Hoplamazian said that he’s been preaching to his staff that they need to practice self-care. “They need to stay attuned to what’s happening with them mentally, emotionally and physically, and to keep well very holistically,” he said.
The government has stepped up to help the industry through the CARES Act and the Payroll Protection Program (PPP), but Sorenson directly asked of the leaders in Washington, “We need your help. You have got to step in here with unemployment insurance that’s immediately available and at much better levels than was done before. We need you to step up for hotel owners, most of whom are small businesses, so we can navigate from where we are to a hopeful place where we can be going forward.”
Looking to Recovery
Tisch then posed the question: “What will be the first markets to come back? Where do you start to see recovery as you look out for the next month to 90 days?”
Kong started it off by providing an example of one of Best Western’s hotels that did well during the Memorial Day weekend.
“I was just talking to one of my board directors that owns a hotel in Seaside, OR, and he just opened because the city just allowed it,” he said. “The first week that it opened, he ran 100% occupancy, a rate that’s higher than the previous year. So, he had a better RevPAR than the previous year.”
He continued, “Demand is going to be dominated by road trips. People prefer to drive in the safety of their cars rather than fly, and I think open-air destinations such as beaches and parks would get the lion’s share of that pent-up demand.”
Barr noted, “I was talking to the Six Senses team in Asia this morning. They’re doing well. The hotel in Vietnam ran 80% occupancy this past month, and that was all domestic travel. It wasn’t people flying into Vietnam.”
With regard to the Americas, he said, “We are actually seeing the peak occupancies on Tuesdays and Wednesdays. There is business travel that is taking place—not a huge amount, but people are having to go out there and travel to do work.”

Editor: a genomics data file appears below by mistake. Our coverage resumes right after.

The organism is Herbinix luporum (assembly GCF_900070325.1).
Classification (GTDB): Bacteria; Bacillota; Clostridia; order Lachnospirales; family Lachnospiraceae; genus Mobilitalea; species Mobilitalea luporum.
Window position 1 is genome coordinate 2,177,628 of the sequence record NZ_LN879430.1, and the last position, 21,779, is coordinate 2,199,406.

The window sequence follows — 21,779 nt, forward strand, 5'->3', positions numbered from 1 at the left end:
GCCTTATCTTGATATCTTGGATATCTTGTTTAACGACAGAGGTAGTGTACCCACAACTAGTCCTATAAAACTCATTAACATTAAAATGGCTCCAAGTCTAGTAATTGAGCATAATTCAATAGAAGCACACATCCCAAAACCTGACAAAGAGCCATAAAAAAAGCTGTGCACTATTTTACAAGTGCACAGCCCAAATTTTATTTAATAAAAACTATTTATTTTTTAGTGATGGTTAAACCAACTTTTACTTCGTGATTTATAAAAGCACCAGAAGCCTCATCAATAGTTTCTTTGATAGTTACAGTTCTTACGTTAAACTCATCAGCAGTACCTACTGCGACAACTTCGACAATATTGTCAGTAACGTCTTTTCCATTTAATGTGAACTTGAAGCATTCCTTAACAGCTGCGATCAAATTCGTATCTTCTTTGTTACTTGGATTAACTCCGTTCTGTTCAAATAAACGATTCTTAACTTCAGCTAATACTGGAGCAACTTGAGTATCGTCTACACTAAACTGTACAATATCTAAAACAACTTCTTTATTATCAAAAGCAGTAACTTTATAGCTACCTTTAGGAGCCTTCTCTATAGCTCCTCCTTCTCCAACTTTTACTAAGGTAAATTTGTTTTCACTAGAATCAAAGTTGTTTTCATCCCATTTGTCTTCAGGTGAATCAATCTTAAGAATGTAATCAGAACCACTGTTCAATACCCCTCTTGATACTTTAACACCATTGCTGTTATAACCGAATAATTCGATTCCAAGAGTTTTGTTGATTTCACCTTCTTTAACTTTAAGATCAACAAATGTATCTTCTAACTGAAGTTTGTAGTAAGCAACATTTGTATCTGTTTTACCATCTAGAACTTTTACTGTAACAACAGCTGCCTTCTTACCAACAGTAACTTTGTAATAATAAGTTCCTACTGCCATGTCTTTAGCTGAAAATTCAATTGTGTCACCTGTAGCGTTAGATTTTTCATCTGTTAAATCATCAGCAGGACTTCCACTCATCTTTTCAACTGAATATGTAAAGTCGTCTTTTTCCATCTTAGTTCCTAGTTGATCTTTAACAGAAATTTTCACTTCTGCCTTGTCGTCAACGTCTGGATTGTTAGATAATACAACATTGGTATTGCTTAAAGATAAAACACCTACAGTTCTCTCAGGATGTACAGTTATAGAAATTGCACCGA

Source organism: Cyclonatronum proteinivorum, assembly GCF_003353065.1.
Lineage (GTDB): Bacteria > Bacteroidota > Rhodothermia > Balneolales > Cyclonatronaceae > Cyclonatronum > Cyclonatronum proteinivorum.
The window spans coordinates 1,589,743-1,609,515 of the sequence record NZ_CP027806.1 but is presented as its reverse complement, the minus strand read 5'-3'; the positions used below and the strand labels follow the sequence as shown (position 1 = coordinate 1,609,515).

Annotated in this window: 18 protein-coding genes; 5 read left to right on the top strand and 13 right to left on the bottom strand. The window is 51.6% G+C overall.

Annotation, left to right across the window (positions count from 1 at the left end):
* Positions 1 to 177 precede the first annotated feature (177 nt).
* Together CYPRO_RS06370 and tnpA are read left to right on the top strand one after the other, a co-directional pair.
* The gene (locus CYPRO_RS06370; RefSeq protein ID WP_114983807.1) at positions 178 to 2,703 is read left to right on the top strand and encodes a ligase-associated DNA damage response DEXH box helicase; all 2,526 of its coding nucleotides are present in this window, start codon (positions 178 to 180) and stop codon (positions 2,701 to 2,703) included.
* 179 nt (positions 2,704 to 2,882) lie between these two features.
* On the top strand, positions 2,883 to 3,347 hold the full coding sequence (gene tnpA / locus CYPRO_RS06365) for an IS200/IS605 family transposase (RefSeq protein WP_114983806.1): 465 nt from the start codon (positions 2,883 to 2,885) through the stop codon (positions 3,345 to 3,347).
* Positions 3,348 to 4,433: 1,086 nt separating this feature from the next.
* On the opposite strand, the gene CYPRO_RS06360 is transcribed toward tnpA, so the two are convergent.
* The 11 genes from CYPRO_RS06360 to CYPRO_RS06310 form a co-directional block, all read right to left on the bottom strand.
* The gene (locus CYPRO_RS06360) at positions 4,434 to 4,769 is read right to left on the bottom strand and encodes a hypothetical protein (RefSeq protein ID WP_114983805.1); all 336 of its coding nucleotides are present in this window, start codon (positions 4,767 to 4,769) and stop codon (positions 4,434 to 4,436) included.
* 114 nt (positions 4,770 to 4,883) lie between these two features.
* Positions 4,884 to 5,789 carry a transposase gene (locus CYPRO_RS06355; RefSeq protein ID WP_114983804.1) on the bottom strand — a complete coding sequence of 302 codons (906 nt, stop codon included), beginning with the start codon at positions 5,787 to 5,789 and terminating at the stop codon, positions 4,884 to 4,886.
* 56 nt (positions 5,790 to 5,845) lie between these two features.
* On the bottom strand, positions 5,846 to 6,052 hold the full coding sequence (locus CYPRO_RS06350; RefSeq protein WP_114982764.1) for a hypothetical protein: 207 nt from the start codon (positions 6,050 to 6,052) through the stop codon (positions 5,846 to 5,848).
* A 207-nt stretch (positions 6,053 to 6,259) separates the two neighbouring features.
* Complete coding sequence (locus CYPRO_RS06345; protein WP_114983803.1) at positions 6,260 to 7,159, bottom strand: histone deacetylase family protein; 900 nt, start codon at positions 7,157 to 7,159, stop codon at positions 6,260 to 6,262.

Nassetta provided a small bit of optimism: “We are double the occupancy we were at the bottom. Sadly, that’s still not a very high level of occupancy. I think we bottomed out at about 13%, and we’re running 25% to 30% at this point.”
He added, “I think it will start, and has started, with leisure, then business, then group—in that order, and I think it will be sort of a series of concentric circles around individual locations. People are coming out of their homes, and they’re saying, ‘Gosh, I’ll travel in my neighborhood or my region,’ and they’re getting a little bit more comfortable going by car to another region. Eventually, they’re going to be more comfortable getting on a plane and going a little bit further across the country and then, ultimately, getting on planes and going to conferences and going around the globe. But we’re a long way from that.”
Hoplamazian pointed out that he is seeing guests take long road trips to his hotels.
“The circle that our hotels will draw from has grown a lot,” he said. “The number-one source market for some of our resorts in Arizona this past weekend and over Memorial Day was Texas. There were a lot of people driving pretty far distances to get there. With respect to Florida, we also had strong results over the last couple of weeks, all leisure driven, also drawing from multiple states.”